Those who drink coffee are often warned that their cup of morning go-juice may be posing risks to their oral health. While the sugar, cream, and other elements found in many cups of coffee certainly aren’t going to be doing your enamel any favors, the coffee is where the magic is. Certainly, the acidic nature of coffee will damage your teeth if you don’t take good care of them, but another lesser-known quality of the good bean is still at work.
Coffee as we know it first made an appearance over 800 years ago in 1200 CE
How Coffee May Be Protecting Your Teeth From Decay
When the coffee bean gets roasted, there’s more going on than just an enhancement and refinement of its flavor. Locked within the uncooked bean are antibacterial properties that are released when the coffee is roasted. While only effective against a small range of bacteria, it is good fortune for the coffee drinker that Streptococcus mutans is among them. This organism is recognized as the root cause of most decay, and drinking coffee sends them an eviction letter. It doesn’t end there either; not only is it killing the bacteria, but it also works to prevent them from bonding to your teeth. Studies have demonstrated that different forms of coffee provide differing levels of protection:
- Ground Coffee – This form of coffee is the least effective at preventing adhesion and fighting bacteria.
- Instant Coffee – While more research is necessary, results have indicated that instant coffee seems to be the most effective.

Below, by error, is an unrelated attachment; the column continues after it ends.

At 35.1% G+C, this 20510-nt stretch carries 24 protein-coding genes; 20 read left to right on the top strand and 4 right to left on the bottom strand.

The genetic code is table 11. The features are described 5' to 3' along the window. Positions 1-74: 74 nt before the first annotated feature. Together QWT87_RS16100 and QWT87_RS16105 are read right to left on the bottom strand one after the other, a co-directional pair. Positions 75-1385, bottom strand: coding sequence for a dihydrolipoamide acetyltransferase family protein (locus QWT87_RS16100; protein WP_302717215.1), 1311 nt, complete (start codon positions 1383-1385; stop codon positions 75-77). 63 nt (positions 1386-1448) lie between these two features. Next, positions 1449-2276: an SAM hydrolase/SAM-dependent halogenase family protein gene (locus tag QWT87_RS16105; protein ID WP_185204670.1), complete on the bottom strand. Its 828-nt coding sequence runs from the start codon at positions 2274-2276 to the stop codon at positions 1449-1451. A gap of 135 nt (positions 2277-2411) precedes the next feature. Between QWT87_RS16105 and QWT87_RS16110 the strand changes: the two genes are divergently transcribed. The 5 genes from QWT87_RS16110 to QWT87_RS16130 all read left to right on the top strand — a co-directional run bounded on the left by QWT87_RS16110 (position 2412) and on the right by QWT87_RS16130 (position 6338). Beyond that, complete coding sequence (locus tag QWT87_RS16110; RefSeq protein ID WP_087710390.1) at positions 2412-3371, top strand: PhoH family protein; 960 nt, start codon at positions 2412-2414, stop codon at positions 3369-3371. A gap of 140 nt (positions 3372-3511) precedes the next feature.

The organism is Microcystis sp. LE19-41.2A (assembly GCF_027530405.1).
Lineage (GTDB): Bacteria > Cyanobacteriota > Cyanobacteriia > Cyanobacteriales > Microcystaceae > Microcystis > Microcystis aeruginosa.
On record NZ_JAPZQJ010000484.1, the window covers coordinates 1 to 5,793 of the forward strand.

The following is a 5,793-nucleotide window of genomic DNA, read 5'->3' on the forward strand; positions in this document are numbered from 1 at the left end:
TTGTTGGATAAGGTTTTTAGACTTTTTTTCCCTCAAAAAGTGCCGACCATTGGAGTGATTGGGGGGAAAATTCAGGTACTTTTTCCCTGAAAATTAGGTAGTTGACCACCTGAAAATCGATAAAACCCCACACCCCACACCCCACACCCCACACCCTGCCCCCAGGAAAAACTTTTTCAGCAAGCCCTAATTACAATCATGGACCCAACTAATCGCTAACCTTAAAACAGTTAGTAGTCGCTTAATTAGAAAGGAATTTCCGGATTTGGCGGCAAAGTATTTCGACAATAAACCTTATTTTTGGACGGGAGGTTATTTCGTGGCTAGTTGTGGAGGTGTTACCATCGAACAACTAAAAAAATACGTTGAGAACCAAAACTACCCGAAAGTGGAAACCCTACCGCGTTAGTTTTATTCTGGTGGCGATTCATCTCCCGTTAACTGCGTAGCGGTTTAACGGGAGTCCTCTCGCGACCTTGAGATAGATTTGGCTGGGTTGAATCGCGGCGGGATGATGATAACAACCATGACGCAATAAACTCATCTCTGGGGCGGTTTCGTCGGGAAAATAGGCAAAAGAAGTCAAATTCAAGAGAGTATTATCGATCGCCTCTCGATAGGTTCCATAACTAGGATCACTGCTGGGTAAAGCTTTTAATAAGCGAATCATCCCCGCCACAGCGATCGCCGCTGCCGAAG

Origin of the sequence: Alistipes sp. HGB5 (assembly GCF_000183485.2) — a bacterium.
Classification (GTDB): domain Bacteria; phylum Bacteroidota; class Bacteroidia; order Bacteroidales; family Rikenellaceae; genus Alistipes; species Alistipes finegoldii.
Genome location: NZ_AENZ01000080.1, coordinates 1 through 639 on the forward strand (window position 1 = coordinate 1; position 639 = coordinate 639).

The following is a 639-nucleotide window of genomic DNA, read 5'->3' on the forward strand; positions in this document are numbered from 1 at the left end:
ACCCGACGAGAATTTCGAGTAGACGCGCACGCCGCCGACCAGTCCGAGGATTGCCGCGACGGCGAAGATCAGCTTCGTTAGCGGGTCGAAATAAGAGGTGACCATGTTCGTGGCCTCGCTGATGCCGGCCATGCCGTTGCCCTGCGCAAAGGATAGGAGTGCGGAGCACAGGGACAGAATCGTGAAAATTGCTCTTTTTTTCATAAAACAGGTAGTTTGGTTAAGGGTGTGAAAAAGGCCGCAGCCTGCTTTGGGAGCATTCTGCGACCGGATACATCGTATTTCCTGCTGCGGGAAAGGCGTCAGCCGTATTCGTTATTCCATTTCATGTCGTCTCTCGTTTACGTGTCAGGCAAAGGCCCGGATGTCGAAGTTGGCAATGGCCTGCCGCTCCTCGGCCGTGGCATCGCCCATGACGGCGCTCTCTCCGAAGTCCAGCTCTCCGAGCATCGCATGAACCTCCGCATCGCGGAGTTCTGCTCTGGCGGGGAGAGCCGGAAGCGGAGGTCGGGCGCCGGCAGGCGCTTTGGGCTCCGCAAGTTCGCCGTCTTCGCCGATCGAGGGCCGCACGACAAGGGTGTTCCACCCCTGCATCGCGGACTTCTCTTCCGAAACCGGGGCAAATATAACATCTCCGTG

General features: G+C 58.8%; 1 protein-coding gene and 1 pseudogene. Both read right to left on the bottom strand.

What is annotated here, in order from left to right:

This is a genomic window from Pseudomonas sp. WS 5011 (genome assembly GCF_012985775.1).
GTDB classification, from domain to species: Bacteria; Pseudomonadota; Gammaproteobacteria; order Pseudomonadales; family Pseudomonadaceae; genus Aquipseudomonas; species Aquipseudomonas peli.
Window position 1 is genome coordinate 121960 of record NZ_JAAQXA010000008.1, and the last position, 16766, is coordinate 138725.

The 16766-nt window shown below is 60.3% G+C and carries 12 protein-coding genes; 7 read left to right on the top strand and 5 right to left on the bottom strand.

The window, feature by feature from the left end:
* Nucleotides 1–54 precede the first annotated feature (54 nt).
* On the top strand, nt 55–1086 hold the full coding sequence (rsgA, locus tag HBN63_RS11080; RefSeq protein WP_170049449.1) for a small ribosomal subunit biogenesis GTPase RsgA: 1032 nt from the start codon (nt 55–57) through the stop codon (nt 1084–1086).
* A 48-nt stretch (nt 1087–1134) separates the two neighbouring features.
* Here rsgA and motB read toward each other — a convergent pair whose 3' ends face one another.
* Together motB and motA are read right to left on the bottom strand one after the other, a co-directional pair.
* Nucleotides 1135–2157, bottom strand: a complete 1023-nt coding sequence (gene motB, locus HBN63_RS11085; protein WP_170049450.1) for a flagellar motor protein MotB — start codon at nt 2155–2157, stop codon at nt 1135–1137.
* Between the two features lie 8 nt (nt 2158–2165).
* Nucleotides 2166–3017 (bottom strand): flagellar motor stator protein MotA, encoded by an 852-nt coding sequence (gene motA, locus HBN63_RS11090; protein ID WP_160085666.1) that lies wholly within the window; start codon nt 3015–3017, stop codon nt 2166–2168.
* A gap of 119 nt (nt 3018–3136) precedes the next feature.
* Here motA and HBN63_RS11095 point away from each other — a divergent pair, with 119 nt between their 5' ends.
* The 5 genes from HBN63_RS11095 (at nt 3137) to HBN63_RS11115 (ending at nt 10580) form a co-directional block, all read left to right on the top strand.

- Caffeinated vs. Decaffeinated – No discernable difference has been shown in efficacy between caffeinated coffee and decaffeinated coffee.
You may be wondering what the ingredient is in coffee that produces these wonderful effects? Its name is trigonelline, and coffee aficionados may recognize it as the substance responsible for the depth of flavor and aroma of your coffee. This fact means that the richer the natural flavor and aroma of your coffee, the more effective it’s likely to be at preventing decay—a total win-win.
Manganese, Potassium, and Four 4 B Vitamins All Appear In Coffee
For All The Good Coffee Does, There’s Still Risks
While coffee has some great benefits for our oral health, and many of us can’t get started without a cup in the morning, there are risks. Coffee is a significantly acidic drink, and acid tends to soften the enamel on our teeth. Adding creamer and sugar to coffee only worsens this situation, so your favorite drink from your barista may be a concern. The answer, thankfully, is simple. Once you’ve finished your morning cuppa, take some time to rinse your mouth out with water or munch on some cheese. It just so happens it’s another tantalizing favorite that can neutralize the acid in your mouth until a good rinse is available.